This one shift in your mind can lead to true happiness.
For many years, I lived by the mantra “keeping it real.” I used this as an excuse to cultivate and grow my negative attitude. Since I invested so much time into negativity, I got really good at it. As the negative attitude progressed, I saw more and more reasons for despair, became increasingly depressed, and toxic to my relationships.
I also developed a very robust victim mentality. Losing my job, not getting promoted, and blowing numerous projects were “not my fault.” How could they be my fault? After all, I cannot make someone hire me, promote me, or make a project succeed. The problems within my marriage were not my fault either. As the negativity progressed and became increasingly invasive, I became clinically depressed. At one point I was even placed into an inpatient treatment program.
Thank goodness I am a fighter—and underneath all the negativity—a healthy attitude was fighting its way to the surface. My wife, close friends, and colleagues held me accountable. Slowly, I began to transform my negative attitude into gratitude.
Cultivating an attitude of gratitude can have the following healing effects.
Gratitude reduces stress
I used to complain about everything! When I had money in the bank, I complained about not having enough. I have always had a great job, but I griped about having to go to work, and the people at work. When we had a financial emergency, I complained that I would never get ahead (even when I had more than enough money). During these complaint marathons, I felt like I could not think straight, which led to thoughts of being a failure. Turns out, that complaining impacts our brain functions, literally. Complaining releases the stress hormone cortisol. These hormones harm connections in our brains used for problem solving and other intellectual activities. I could not think straight because complaining was literally sapping my mental horsepower!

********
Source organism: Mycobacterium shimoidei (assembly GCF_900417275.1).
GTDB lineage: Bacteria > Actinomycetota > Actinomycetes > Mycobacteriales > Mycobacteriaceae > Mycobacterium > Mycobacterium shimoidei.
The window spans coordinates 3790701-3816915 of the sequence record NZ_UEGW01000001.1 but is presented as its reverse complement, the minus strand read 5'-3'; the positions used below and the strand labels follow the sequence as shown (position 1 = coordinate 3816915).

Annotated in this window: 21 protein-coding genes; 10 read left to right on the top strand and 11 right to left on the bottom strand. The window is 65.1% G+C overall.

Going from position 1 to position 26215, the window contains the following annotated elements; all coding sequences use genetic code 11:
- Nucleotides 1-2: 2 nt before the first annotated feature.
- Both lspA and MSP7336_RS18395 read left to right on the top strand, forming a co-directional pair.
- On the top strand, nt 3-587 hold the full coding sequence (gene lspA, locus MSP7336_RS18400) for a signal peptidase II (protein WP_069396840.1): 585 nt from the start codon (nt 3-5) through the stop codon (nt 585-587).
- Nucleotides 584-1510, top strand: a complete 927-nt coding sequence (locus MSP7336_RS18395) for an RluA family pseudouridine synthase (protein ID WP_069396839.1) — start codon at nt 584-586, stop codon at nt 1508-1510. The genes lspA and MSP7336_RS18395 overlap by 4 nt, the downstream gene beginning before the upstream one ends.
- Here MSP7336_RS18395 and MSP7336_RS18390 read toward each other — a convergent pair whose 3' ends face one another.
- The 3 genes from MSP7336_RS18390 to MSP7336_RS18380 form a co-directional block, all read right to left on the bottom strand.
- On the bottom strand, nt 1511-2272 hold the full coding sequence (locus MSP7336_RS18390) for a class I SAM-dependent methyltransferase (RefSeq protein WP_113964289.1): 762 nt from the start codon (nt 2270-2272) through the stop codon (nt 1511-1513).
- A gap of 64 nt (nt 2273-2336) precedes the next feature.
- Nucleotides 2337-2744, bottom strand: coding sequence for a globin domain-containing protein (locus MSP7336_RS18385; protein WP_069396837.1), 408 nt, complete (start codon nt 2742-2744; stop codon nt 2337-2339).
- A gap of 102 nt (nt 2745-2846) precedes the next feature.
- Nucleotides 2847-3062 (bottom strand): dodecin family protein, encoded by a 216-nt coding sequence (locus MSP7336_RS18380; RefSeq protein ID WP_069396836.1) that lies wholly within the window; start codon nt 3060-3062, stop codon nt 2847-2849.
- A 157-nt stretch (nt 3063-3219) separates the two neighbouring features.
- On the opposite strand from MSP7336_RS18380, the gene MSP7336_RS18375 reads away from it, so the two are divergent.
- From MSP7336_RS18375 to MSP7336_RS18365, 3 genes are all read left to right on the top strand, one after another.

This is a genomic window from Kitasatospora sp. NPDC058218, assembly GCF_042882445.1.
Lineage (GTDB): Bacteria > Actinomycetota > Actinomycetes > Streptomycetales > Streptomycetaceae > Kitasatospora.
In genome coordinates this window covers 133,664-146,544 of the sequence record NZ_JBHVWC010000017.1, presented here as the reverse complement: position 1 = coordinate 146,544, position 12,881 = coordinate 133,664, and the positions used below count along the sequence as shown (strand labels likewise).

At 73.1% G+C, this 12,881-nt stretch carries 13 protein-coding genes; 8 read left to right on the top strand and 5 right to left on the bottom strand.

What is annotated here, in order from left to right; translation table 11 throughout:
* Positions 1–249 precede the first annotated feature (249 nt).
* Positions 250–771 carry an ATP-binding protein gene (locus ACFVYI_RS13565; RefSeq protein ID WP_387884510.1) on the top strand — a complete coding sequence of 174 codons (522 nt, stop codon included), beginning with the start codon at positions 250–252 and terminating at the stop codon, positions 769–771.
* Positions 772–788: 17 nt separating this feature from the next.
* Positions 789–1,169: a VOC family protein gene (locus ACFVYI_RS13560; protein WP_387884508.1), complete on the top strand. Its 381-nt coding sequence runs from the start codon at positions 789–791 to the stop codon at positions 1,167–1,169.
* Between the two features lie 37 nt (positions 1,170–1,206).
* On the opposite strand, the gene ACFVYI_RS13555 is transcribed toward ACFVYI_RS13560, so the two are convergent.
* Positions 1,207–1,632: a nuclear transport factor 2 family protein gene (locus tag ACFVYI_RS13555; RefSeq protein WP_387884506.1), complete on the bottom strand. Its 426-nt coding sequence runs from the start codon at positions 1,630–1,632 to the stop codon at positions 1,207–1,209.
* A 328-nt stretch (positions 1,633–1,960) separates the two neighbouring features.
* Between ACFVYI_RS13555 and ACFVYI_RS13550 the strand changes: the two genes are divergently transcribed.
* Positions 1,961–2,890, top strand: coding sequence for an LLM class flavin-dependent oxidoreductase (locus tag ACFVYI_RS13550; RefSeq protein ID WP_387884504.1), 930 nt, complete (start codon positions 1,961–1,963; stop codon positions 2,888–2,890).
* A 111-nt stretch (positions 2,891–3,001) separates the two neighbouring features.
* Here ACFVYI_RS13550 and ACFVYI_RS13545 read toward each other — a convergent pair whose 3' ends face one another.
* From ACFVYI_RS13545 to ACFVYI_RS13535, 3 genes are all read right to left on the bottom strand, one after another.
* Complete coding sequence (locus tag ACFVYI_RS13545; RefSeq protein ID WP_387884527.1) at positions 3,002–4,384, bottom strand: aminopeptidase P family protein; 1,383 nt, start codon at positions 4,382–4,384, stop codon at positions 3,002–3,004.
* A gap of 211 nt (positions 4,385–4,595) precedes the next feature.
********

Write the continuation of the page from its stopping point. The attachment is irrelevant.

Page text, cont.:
Learn to complain the right way
Bottling up our emotions is certainly not the answer. In fact, studies show it could shorten your life by two years and increase blood pressure. Additionally, bottling your emotions increases risk for cancer, heart disease, and kidney damage. Complaining serves a purpose, and has gotten a bad reputation because we do not use it effectively. In order to reap the benefits of complaining, we must complain to someone who can resolve the issue. Guy Winch explains that 95 percent of consumers complain to the wrong people. Repeating our story over and over again without resolution increases our frustration.
It is not easy to admit, but my negativity was out of control. Those closest to me were being bombarded with my perpetual negativity. My wife often pleaded with me to be more positive and thankful for what we did have. The turning point came when a close friend told me she could no longer handle it. Their truthfulness helped open my eyes to the toxicity that was drowning my most precious relationships. Researchers suggest that marriages result in divorce when the ratio of positive to negative encounters is 5:1 or greater.
Removes complainers from our lives
Increasing our awareness helps us become aware of other’s negative attitudes as well. Using our new awareness, we can limit our contact with these individuals. Limiting these relationships, or eliminating them, will prevent the spread of negativity into our thoughts, beliefs, and actions. If cutting them off is not an option, focus on limiting contact with the individual in question. Don’t try to convert them, and transfer responsibility by asking them how they plan to “fix the problem.”
Perpetual complaining and negativity are diseases that bombard our mind and prevent its normal operation. Cultivating a positive mindset can improve health, repair relationships, and turbo-charge your career. Sure, the world can be a very depressing place. I do not advocating burying your head in the sand and ignoring reality.
Choosing to be thankful for what’s going right is a profound change of your mindset. Profound because it focuses your attention on what’s going right. Now, you’re in a position to accept responsibility and make changes vital to your success.
Now that you know the real power of a gratitude mindset, start to look around. What are you grateful for?